Recommendation #1: Launch programs to educate citizens, agencies, and departments to best practices in order to reduce risks. Additionally, deploy technologies that automatically identify risky behavior (by individuals or government entities) and that send alerts and notifications to attempt change.

My work on Identity Angel provides an example. This week in fact CBS News is running a piece that includes some of my work in this effort.

In the Data Privacy Lab, we have a project named Identity Angel, whose goal is to scan the Web, and determine whether there is sufficient publicly available information to fraudulently represent a person in financial transactions. We began by focusing on the acquisition of personal information sufficient to fraudulently acquire a new credit card using freely available on-line resumes.

To fraudulently acquire a new credit card, an imposter needs to learn the {name, Social Security number, address, date of birth} of the subject. Only these 4 elements are needed. Our results show that thousands of resumes are available on-line containing this information. We were able to write simple programs that harvest this information from the Web in a matter of minutes. For every 100 resumes containing a Social Security number, 69% contained all the necessary information to acquire a credit card in the person’s name. So, no further effort was needed in these cases.

Clearly, a simple remedy is to have Social Security numbers removed from the resume, and dates of birth and addresses removed or replaced with more general age and city-only information. We wrote a program that automatically sent an email message to each person alerting them to the danger of having the noted information posted on the Web. While many of the postings were done by the individuals, some resumes were posted on-line by employers and others who were not the subject of the resume. Within a month of sending a single email message, more than half the resumes no longer had the sensitive information available. By a year later, most (68%) were no longer had the information available. A few employers changed their policy about posting of employee information. We received many thank-you messages!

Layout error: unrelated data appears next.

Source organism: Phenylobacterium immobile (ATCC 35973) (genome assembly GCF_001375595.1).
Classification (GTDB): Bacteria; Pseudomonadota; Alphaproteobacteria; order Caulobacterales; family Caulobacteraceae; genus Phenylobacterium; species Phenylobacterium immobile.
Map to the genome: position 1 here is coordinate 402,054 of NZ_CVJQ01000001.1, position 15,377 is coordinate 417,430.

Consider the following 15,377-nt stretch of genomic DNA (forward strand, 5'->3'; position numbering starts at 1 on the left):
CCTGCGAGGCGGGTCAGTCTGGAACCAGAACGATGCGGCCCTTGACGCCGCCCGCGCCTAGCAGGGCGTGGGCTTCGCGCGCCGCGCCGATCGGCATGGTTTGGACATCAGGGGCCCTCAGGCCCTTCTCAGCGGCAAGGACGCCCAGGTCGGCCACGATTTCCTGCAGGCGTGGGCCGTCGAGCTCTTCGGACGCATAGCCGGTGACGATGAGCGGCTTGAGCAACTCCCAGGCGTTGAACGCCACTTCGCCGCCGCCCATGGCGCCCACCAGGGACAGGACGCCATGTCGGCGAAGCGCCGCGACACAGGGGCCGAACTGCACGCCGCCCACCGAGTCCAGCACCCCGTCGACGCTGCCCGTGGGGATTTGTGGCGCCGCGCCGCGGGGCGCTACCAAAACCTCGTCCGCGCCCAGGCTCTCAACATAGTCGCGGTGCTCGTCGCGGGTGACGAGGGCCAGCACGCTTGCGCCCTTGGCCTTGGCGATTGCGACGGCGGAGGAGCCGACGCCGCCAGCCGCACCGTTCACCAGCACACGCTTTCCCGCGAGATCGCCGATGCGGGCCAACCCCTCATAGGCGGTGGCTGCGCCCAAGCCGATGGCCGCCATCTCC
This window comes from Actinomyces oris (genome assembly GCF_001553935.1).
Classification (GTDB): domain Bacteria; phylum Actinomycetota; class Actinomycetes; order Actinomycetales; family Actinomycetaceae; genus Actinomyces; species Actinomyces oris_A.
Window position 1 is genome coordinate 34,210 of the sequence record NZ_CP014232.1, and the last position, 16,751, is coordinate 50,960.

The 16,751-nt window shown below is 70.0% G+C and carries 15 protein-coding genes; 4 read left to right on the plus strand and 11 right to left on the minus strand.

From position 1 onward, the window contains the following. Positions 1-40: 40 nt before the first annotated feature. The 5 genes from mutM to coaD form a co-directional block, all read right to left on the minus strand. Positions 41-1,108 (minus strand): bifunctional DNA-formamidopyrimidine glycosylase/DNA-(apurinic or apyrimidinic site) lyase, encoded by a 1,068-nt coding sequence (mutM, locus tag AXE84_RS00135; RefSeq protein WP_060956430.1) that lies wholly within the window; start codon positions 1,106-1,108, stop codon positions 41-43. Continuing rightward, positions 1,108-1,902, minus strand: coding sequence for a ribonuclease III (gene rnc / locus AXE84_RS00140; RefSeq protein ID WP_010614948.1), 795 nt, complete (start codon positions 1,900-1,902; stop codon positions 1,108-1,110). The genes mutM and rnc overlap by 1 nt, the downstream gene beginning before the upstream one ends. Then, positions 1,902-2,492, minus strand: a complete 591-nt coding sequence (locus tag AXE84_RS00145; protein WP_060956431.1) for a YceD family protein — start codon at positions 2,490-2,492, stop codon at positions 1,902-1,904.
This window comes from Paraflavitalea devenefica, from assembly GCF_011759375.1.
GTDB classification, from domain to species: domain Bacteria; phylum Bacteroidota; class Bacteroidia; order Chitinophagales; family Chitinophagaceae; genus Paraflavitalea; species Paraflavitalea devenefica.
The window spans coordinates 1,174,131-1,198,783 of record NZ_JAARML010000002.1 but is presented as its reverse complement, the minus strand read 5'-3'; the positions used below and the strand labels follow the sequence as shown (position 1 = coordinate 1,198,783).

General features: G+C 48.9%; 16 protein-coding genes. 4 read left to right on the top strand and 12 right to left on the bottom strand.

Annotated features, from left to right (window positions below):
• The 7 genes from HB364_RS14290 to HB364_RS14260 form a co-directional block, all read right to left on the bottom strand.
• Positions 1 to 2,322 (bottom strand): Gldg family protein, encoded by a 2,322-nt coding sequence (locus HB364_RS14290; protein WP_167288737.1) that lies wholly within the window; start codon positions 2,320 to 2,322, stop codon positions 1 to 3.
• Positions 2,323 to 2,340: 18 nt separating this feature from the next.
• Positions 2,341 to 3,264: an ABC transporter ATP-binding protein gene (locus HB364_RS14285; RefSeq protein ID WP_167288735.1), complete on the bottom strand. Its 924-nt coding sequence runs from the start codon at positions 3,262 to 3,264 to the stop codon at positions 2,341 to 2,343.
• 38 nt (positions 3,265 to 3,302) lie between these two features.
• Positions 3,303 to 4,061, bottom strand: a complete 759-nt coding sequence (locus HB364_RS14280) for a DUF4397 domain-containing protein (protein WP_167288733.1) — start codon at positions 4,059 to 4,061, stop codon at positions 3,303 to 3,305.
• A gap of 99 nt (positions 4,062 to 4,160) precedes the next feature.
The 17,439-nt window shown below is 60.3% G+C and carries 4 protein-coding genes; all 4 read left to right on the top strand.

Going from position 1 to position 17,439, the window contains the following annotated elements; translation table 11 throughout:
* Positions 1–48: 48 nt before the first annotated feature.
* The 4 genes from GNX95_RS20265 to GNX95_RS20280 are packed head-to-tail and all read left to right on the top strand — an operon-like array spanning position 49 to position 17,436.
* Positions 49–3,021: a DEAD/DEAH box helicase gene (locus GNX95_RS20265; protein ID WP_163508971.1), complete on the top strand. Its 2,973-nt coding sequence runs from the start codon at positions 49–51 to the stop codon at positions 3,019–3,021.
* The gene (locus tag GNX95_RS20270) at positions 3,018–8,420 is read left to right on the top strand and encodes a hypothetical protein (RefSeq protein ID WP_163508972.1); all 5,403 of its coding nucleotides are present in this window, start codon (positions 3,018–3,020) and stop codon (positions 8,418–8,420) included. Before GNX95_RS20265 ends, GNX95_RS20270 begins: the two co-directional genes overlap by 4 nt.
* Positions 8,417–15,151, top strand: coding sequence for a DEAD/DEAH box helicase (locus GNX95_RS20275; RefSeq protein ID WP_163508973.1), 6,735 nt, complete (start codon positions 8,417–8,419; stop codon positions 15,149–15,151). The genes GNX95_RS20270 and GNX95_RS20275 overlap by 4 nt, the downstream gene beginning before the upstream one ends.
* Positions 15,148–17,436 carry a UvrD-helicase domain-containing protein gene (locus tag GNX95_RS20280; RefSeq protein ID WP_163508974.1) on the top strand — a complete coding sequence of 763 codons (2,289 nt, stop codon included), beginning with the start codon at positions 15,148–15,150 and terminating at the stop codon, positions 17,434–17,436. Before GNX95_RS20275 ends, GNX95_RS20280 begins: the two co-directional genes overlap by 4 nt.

This experiment showed that education can have an impact and that notification of risky behavior can be automatically detected and effect a reduction in risk. For this reason, I not only recommend educating individuals and agencies to best practices in order to reduce risks, but I also recommend the deployment of technologies that automatically identify risky behavior (by individuals or state agencies) and send notifications to effect change. While this recommendation is based on the example of on-line resumes, it is applicable to many other forms of risky behavior and serves as a general model to educate and effect change.

In terms of on-line resumes and on-line state information, we offer the service of our Identity Angel to any state agency that may want to host it. More information about Identity Angel is available at http://dataprivacylab.org/dataprivacy/projects/idangel/index.html.


Recommendation #2: Promote the use of automated validation and verification tools to identify fraudulent presentations early, at data capture. Doing so can help identify data errors (innocent or fraudulent) before they become part of a government record.